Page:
5. 5. 55 The iron ore price continues to slide lower, having slumped 6.6% in May and down 26.6% for the year. Australia is expected to export around 690 million tonnes of the raw material this year and so some of the pricing impact will be offset by higher volume, but the trend suggests the country is generating a pay cut on its key commodity. The coal market has also seen prices fall, both thermal and coking coal operations are being reduced along the East Coast of Australia. Gold has stabilized but makes up for a relatively smaller proportion when compared to iron ore. Natural gas will become an important component of the national export market when key LNG projects commence production over the next few years. What Australia needs to see is a stabilization in the iron ore price, some bounce in thermal coal prices and a gradual ramp up in natural gas for the terms of trade to be held in check. We think this is perhaps the most likely outcome, BUT, there is a remote possibility that both iron ore and coal enter into deep bear markets and the ramp up in natural gas takes longer than expected. Energy prices have held up relatively well over the past two years. Our point here is that the national export components need to be watched very closely. Australia is experiencing a pay cut in the goods and services it sells to the rest of the world. This will play into lower government tax receipts and effectively more constraint on the fiscal situation. The government can manage this, debt to GDP is still not a big problem but prudent fiscal management is required to ensure the worst case scenario doesn’t not see a completely disastrous situation on the overall economy.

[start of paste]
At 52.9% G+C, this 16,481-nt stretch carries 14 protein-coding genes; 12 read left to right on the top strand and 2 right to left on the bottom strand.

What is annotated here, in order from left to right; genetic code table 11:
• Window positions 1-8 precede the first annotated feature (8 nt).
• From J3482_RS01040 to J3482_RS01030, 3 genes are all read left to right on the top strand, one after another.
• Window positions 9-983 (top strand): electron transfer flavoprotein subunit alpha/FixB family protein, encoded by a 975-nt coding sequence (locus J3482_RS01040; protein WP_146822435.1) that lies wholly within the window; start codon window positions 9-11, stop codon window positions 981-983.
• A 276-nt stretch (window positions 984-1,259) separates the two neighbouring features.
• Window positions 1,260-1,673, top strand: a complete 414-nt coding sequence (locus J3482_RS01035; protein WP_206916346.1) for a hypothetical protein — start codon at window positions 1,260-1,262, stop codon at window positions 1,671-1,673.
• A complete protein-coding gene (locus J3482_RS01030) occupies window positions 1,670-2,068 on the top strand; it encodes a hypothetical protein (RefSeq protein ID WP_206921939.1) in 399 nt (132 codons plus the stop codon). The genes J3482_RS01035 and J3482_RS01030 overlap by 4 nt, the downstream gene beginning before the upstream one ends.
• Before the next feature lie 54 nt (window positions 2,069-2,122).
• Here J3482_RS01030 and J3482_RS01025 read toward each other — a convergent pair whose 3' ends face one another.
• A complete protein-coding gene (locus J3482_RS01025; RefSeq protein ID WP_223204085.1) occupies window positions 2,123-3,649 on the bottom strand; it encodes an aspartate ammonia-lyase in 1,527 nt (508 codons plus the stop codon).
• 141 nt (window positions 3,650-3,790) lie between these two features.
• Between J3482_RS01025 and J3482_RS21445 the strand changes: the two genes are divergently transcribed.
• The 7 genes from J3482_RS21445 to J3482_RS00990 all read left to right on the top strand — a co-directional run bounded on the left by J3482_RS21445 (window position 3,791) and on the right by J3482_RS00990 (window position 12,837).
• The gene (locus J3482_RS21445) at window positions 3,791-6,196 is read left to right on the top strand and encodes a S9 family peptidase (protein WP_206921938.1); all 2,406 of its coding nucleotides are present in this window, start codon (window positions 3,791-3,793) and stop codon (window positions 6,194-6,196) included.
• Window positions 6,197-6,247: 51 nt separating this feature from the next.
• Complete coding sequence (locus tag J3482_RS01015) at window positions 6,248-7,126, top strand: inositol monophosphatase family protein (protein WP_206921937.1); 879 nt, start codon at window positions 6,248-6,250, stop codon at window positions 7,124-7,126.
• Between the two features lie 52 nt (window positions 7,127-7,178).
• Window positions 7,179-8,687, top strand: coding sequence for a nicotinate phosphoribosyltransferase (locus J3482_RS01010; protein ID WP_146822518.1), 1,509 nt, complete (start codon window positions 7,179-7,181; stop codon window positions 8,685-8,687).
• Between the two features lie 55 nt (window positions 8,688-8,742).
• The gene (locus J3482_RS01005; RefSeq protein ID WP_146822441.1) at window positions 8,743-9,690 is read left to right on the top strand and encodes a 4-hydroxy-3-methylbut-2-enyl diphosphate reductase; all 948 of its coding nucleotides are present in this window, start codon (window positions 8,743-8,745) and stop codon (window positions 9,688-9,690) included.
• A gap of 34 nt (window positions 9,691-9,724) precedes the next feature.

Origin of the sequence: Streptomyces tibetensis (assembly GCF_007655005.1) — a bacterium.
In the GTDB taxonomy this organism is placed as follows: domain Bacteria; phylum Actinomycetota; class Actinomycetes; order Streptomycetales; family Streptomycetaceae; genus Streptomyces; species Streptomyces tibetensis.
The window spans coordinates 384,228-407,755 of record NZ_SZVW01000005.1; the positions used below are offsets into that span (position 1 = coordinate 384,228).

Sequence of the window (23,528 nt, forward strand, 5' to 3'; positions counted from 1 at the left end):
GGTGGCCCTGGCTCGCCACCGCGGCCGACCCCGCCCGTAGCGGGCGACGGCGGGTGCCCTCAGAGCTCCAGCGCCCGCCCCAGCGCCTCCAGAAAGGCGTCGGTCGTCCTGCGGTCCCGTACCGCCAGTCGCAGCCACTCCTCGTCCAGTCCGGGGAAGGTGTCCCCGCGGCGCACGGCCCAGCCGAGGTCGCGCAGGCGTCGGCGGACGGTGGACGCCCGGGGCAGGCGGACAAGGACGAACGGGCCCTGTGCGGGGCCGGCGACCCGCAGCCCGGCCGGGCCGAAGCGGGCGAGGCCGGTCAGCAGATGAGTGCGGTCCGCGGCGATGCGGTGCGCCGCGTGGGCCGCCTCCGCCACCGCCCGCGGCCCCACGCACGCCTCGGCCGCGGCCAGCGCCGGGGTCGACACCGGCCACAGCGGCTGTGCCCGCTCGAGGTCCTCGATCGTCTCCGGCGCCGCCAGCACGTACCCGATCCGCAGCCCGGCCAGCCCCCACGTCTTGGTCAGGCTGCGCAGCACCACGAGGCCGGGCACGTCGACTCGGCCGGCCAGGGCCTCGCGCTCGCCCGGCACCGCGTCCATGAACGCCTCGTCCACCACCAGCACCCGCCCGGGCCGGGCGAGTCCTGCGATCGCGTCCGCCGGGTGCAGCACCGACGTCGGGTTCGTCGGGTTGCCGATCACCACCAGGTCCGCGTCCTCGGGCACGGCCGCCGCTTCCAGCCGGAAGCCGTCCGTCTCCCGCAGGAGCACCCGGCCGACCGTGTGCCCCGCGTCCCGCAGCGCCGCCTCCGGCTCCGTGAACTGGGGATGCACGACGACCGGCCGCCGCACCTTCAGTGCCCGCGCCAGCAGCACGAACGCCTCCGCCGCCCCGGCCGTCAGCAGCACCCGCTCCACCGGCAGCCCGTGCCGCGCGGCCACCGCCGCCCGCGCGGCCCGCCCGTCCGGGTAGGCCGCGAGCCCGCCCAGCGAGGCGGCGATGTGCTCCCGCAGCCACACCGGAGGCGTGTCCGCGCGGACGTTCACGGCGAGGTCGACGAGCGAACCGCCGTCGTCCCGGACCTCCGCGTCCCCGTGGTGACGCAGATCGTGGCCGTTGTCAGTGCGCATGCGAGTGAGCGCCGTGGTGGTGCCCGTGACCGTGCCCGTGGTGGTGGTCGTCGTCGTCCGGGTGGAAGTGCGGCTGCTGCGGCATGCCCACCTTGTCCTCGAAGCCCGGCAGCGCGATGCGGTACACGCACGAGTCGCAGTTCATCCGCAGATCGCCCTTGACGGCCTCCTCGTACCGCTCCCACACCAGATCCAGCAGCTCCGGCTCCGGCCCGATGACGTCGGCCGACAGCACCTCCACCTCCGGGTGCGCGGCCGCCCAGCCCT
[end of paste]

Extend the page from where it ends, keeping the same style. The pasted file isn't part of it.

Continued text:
6. 6. 66 The budget is a side issue and while politicians will do their best to lobby voters, the national economy is being dragged down by a pay cut which is playing out. The Reserve Bank will find it very difficult to increase rates above emergency levels in this environment and the impact on the A$ will probably mean at cap near current prices against the US$. Unemployment has so far remained contained, but the impact on lower iron ore prices across the rest of the economy cannot be completely ignored. The iron ore and coal markets represent a small fraction of the total employment market, but they represent a large component of our trade data flowing through into government receipts. We think the recent strength in the AUDUSD will start to run out of puff and wouldn’t be surprised if we see the currency pair trending back towards the 90 cent market where it will face a major test. We first published this note on our Invast blog website when the AUDUSD was trading at 0.9327. It has since fallen by 100 pips since the time of writing just a few days after the initial comments. By the time you read this, the AUDUSD could have fallen further. But this shouldn’t matter. Our view is really a medium term view and we think the AUDUSD will continue to struggle to hold ground.